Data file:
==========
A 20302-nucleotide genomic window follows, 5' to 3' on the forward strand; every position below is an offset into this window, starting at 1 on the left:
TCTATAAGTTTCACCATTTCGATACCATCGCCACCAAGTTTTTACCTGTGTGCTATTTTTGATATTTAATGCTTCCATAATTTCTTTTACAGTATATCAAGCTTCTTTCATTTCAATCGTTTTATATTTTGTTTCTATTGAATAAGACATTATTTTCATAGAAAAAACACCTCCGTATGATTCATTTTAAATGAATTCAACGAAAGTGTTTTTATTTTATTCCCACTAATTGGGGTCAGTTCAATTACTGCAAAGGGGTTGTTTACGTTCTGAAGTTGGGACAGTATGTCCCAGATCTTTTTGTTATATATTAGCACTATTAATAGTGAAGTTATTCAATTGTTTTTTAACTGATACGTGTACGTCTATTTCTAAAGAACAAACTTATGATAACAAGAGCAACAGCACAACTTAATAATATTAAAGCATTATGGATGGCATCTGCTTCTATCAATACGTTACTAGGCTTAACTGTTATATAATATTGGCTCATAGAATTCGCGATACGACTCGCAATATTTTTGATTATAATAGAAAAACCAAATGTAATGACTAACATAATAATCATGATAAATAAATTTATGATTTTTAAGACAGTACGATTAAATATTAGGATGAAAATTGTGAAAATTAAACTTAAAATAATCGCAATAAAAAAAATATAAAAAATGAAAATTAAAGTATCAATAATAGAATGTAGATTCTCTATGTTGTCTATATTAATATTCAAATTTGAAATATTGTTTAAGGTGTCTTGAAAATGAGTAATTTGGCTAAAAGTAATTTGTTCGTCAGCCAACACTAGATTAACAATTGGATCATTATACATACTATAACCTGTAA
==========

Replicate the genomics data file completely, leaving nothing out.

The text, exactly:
A 20302-nucleotide genomic window follows, 5' to 3' on the forward strand; every position below is an offset into this window, starting at 1 on the left:
TCTATAAGTTTCACCATTTCGATACCATCGCCACCAAGTTTTTACCTGTGTGCTATTTTTGATATTTAATGCTTCCATAATTTCTTTTACAGTATATCAAGCTTCTTTCATTTCAATCGTTTTATATTTTGTTTCTATTGAATAAGACATTATTTTCATAGAAAAAACACCTCCGTATGATTCATTTTAAATGAATTCAACGAAAGTGTTTTTATTTTATTCCCACTAATTGGGGTCAGTTCAATTACTGCAAAGGGGTTGTTTACGTTCTGAAGTTGGGACAGTATGTCCCAGATCTTTTTGTTATATATTAGCACTATTAATAGTGAAGTTATTCAATTGTTTTTTAACTGATACGTGTACGTCTATTTCTAAAGAACAAACTTATGATAACAAGAGCAACAGCACAACTTAATAATATTAAAGCATTATGGATGGCATCTGCTTCTATCAATACGTTACTAGGCTTAACTGTTATATAATATTGGCTCATAGAATTCGCGATACGACTCGCAATATTTTTGATTATAATAGAAAAACCAAATGTAATGACTAACATAATAATCATGATAAATAAATTTATGATTTTTAAGACAGTACGATTAAATATTAGGATGAAAATTGTGAAAATTAAACTTAAAATAATCGCAATAAAAAAAATATAAAAAATGAAAATTAAAGTATCAATAATAGAATGTAGATTCTCTATGTTGTCTATATTAATATTCAAATTTGAAATATTGTTTAAGGTGTCTTGAAAATGAGTAATTTGGCTAAAAGTAATTTGTTCGTCAGCCAACACTAGATTAACAATTGGATCATTATACATACTATAACCTGTAA